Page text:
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Editorial policy sets forum status,
decision-making standard and more

Posted by on Oct 25, 2018 in Blog, Legal issues, Scholastic Journalism, Teaching | 0 comments

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Editorial policy

What is it/definition: Designed to provide legal framework for student media, editorial policies come in two forms, school-board level and media-level. In case of conflicts, a school-board policy usually will take precedence. Absent a policy, practice can help determine freedom of expression status. Typical content of an editorial policy can include:

  • Level of freedom of expression
  • Responsibility for student media content
  • Forum status
  • Prior review and restraint
  • References to guiding legal decisions and theories
  • Language about journalistic responsibility, civic engagement and future of democracy 
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What should go into an editorial policy?
What should not? QT3

Posted by on Aug 28, 2017 in Blog, Legal issues, Quick Tips, Scholastic Journalism, Teaching | 0 comments

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Editorial policies are the foundations for your journalism program. Often short, these statements address forum status, who makes final decisions of content and prior review.

Think of it this way: a strong policy is prescriptive. It says what students will do. A policy is like a constitution and sets the legal framework for student media.

We strongly discourage the inclusion of ethical guidelines or procedures and process in policy documents because ethics and staff manual procedures are suggestive. That means topics like byline suggestions, font choices and how to handle unnamed sources should not be same document as policy. Topics, procedures and details do not have the same purpose as policy.

These points and other decisions about mission statement, forum status and editorial policy should be part of a Foundations Package that protects journalistically responsible student expression and anchors staff manuals.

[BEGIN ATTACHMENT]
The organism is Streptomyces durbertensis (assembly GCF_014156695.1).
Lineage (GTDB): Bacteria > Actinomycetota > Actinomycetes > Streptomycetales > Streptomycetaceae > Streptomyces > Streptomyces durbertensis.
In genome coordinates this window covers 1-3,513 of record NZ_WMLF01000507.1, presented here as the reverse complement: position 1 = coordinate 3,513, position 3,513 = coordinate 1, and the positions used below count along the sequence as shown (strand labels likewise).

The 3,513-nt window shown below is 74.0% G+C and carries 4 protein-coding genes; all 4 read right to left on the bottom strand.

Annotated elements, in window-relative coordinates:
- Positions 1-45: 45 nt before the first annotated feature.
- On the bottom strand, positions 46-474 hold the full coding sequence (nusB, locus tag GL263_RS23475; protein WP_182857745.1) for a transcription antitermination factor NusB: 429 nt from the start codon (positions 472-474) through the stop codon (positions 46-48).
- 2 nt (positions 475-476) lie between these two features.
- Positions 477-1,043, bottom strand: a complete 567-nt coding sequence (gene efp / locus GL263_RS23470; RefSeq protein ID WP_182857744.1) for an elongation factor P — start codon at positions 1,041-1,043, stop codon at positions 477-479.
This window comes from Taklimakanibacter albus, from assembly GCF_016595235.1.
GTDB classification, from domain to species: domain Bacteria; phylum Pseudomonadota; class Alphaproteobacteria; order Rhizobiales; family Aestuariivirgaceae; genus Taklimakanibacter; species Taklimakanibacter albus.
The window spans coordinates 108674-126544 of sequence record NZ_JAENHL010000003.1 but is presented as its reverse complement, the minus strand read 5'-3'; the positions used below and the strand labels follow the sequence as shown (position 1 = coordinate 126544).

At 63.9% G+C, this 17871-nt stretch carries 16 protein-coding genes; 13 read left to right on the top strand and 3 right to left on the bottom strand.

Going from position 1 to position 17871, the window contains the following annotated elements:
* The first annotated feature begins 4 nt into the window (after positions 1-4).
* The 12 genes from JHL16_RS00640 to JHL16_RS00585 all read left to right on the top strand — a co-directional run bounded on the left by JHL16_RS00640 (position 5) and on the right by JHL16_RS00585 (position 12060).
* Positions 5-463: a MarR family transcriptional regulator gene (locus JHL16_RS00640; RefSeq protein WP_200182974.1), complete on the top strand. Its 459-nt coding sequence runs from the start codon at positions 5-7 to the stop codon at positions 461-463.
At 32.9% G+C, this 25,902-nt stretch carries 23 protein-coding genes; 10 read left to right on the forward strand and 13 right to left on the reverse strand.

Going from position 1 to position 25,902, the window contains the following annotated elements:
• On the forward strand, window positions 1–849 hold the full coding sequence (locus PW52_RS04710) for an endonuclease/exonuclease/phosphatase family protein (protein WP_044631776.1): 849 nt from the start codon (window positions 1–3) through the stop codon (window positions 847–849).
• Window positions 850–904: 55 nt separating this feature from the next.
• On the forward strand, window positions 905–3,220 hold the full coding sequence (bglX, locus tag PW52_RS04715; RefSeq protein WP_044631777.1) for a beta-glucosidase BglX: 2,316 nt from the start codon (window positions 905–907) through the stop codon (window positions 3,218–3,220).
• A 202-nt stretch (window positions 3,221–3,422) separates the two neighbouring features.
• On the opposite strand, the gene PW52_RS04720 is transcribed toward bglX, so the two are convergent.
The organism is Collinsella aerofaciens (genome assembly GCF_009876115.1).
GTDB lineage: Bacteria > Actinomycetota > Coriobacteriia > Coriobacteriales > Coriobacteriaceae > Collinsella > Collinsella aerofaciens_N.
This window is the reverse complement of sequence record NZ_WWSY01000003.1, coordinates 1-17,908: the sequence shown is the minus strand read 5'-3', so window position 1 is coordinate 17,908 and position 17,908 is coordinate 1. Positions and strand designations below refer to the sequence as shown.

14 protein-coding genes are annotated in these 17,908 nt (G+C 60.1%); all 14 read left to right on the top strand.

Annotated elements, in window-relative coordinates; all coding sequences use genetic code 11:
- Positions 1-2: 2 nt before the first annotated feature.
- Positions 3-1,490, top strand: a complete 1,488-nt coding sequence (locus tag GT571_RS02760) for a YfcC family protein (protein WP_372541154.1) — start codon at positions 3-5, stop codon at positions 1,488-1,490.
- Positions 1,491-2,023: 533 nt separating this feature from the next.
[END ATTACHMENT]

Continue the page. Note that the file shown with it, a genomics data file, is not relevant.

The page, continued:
Question: What should go into an editorial policy? What should not?

Editorial policies are the foundations for your journalism program. Often short, these statements address forum status, who makes final decisions of content and prior review.

We recommend this wording as a basic policy statement: [NAME OF STUDENT MEDIA] are designated public forums for student expression in which students make all final content decisions without prior review from school officials.”

Other models could include more material and wording to explain the value of student decision-making, historical or educational reasoning.

Quick Tips are small tidbits of information designed to address specific legal or ethical concerns advisers and media staffs may have or have raised. These include a possible guideline, stance, rationale and resources for more information. This  is the third in the series

A guideline is a stance on an ethical topic. A guideline is more open to change by student staff to staff.

Beyond that, SPRC suggested models could include editorial guidelines (although we recommend several as ethical process and procedures) like:

  • Role of student media
  • Ownership of student content
  • Handling death
  • Advertising decisions
  • Handling letters/comments
  • Policy consistently applied across all platforms

A procedure is a way to do something. These might include how students answer the phone in the room or how they check out a camera. Procedures are how students carry out the policy and implement ethical guidelines. All are part of the staff manual but are clearly separated from policy so their roles are clearly distinct.

Stance:

Think of it this way: a strong policy is prescriptive. It says what students will do. A policy is like a constitution and sets the legal framework for student media.

We strongly discourage the inclusion of ethical guidelines or procedures and process from policy documents because ethics and staff manual procedures are suggestive. That means topics like byline suggestions, font choices and how to handle unnamed sources should not be same document as policy. Topics, procedures and details do not have the same purpose as policy.

Resources: The foundations of journalism: policies, ethics and staff manuals